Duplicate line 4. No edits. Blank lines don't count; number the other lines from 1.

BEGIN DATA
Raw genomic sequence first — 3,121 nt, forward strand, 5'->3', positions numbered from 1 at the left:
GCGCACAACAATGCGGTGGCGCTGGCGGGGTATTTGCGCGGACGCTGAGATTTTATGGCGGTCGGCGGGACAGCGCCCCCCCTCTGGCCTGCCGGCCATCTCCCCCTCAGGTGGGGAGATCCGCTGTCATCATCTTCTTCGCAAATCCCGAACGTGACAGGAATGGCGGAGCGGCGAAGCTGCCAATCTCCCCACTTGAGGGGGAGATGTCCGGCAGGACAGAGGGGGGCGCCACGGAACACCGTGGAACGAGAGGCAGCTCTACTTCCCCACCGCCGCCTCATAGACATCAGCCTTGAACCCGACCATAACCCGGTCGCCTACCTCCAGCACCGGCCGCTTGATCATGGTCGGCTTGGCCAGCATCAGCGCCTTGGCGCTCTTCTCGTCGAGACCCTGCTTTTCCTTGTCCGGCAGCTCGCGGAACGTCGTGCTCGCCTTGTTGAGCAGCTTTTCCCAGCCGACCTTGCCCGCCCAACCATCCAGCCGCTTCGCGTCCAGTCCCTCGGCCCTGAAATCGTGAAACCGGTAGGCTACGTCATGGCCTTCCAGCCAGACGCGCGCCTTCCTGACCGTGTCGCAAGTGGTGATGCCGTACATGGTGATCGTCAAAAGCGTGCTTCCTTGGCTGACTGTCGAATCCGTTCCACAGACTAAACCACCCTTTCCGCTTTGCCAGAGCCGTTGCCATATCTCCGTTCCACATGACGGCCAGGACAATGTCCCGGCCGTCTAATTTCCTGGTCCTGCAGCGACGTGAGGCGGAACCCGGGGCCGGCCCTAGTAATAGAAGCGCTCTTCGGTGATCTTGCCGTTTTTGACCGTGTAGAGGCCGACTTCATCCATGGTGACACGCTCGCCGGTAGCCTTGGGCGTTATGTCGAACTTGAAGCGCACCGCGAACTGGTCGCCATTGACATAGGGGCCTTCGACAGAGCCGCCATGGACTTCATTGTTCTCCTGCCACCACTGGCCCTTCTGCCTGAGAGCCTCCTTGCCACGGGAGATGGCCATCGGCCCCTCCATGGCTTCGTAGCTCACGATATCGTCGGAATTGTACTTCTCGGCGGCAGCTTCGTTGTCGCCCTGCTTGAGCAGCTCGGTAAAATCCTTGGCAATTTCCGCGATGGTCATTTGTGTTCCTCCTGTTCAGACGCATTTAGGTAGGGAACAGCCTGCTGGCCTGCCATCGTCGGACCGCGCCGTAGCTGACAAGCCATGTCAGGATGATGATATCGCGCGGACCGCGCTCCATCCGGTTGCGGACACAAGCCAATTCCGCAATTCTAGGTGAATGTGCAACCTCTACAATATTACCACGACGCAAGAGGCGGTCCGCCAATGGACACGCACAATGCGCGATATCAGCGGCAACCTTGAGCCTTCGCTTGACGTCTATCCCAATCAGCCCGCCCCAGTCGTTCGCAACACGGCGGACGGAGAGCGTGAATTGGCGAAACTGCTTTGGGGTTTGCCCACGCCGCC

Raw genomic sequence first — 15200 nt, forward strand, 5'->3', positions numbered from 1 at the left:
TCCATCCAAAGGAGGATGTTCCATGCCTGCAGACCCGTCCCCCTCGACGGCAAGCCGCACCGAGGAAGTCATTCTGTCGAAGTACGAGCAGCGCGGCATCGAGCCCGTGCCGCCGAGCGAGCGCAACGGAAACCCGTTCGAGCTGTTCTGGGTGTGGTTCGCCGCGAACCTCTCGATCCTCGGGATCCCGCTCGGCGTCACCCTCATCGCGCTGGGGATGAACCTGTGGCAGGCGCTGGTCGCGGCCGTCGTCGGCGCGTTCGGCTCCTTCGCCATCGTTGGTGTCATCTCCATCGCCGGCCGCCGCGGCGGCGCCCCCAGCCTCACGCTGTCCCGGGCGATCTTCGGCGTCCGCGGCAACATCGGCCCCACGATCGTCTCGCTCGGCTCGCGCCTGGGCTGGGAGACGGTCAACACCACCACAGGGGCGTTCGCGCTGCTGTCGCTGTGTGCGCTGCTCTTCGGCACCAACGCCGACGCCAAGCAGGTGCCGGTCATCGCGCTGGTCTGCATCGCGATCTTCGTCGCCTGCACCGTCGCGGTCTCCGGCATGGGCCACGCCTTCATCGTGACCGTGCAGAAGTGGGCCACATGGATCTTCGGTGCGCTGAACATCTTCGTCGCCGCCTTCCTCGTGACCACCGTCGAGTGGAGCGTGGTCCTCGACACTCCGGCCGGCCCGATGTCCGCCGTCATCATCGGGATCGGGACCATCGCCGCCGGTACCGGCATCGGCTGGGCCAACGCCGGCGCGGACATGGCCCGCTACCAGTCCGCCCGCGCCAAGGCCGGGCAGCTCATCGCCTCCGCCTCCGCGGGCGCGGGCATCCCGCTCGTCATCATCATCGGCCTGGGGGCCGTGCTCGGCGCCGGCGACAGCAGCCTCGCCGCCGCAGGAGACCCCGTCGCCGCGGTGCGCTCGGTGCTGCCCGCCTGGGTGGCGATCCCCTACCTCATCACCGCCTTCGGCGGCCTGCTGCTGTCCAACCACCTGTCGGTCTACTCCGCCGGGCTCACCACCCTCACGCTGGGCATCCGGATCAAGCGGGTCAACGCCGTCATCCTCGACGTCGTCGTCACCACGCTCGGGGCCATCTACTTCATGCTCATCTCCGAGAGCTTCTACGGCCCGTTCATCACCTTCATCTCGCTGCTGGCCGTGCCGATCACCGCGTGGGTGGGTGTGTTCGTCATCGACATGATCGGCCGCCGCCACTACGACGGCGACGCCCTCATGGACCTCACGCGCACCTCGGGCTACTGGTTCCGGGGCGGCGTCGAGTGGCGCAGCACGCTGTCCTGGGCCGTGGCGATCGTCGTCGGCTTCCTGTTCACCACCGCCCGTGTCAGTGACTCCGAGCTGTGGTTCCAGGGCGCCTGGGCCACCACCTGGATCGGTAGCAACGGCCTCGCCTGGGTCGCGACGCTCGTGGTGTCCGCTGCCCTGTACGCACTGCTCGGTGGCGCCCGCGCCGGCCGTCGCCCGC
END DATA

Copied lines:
TCCATCCAAAGGAGGATGTTCCATGCCTGCAGACCCGTCCCCCTCGACGGCAAGCCGCACCGAGGAAGTCATTCTGTCGAAGTACGAGCAGCGCGGCATCGAGCCCGTGCCGCCGAGCGAGCGCAACGGAAACCCGTTCGAGCTGTTCTGGGTGTGGTTCGCCGCGAACCTCTCGATCCTCGGGATCCCGCTCGGCGTCACCCTCATCGCGCTGGGGATGAACCTGTGGCAGGCGCTGGTCGCGGCCGTCGTCGGCGCGTTCGGCTCCTTCGCCATCGTTGGTGTCATCTCCATCGCCGGCCGCCGCGGCGGCGCCCCCAGCCTCACGCTGTCCCGGGCGATCTTCGGCGTCCGCGGCAACATCGGCCCCACGATCGTCTCGCTCGGCTCGCGCCTGGGCTGGGAGACGGTCAACACCACCACAGGGGCGTTCGCGCTGCTGTCGCTGTGTGCGCTGCTCTTCGGCACCAACGCCGACGCCAAGCAGGTGCCGGTCATCGCGCTGGTCTGCATCGCGATCTTCGTCGCCTGCACCGTCGCGGTCTCCGGCATGGGCCACGCCTTCATCGTGACCGTGCAGAAGTGGGCCACATGGATCTTCGGTGCGCTGAACATCTTCGTCGCCGCCTTCCTCGTGACCACCGTCGAGTGGAGCGTGGTCCTCGACACTCCGGCCGGCCCGATGTCCGCCGTCATCATCGGGATCGGGACCATCGCCGCCGGTACCGGCATCGGCTGGGCCAACGCCGGCGCGGACATGGCCCGCTACCAGTCCGCCCGCGCCAAGGCCGGGCAGCTCATCGCCTCCGCCTCCGCGGGCGCGGGCATCCCGCTCGTCATCATCATCGGCCTGGGGGCCGTGCTCGGCGCCGGCGACAGCAGCCTCGCCGCCGCAGGAGACCCCGTCGCCGCGGTGCGCTCGGTGCTGCCCGCCTGGGTGGCGATCCCCTACCTCATCACCGCCTTCGGCGGCCTGCTGCTGTCCAACCACCTGTCGGTCTACTCCGCCGGGCTCACCACCCTCACGCTGGGCATCCGGATCAAGCGGGTCAACGCCGTCATCCTCGACGTCGTCGTCACCACGCTCGGGGCCATCTACTTCATGCTCATCTCCGAGAGCTTCTACGGCCCGTTCATCACCTTCATCTCGCTGCTGGCCGTGCCGATCACCGCGTGGGTGGGTGTGTTCGTCATCGACATGATCGGCCGCCGCCACTACGACGGCGACGCCCTCATGGACCTCACGCGCACCTCGGGCTACTGGTTCCGGGGCGGCGTCGAGTGGCGCAGCACGCTGTCCTGGGCCGTGGCGATCGTCGTCGGCTTCCTGTTCACCACCGCCCGTGTCAGTGACTCCGAGCTGTGGTTCCAGGGCGCCTGGGCCACCACCTGGATCGGTAGCAACGGCCTCGCCTGGGTCGCGACGCTCGTGGTGTCCGCTGCCCTGTACGCACTGCTCGGTGGCGCCCGCGCCGGCCGTCGCCCGC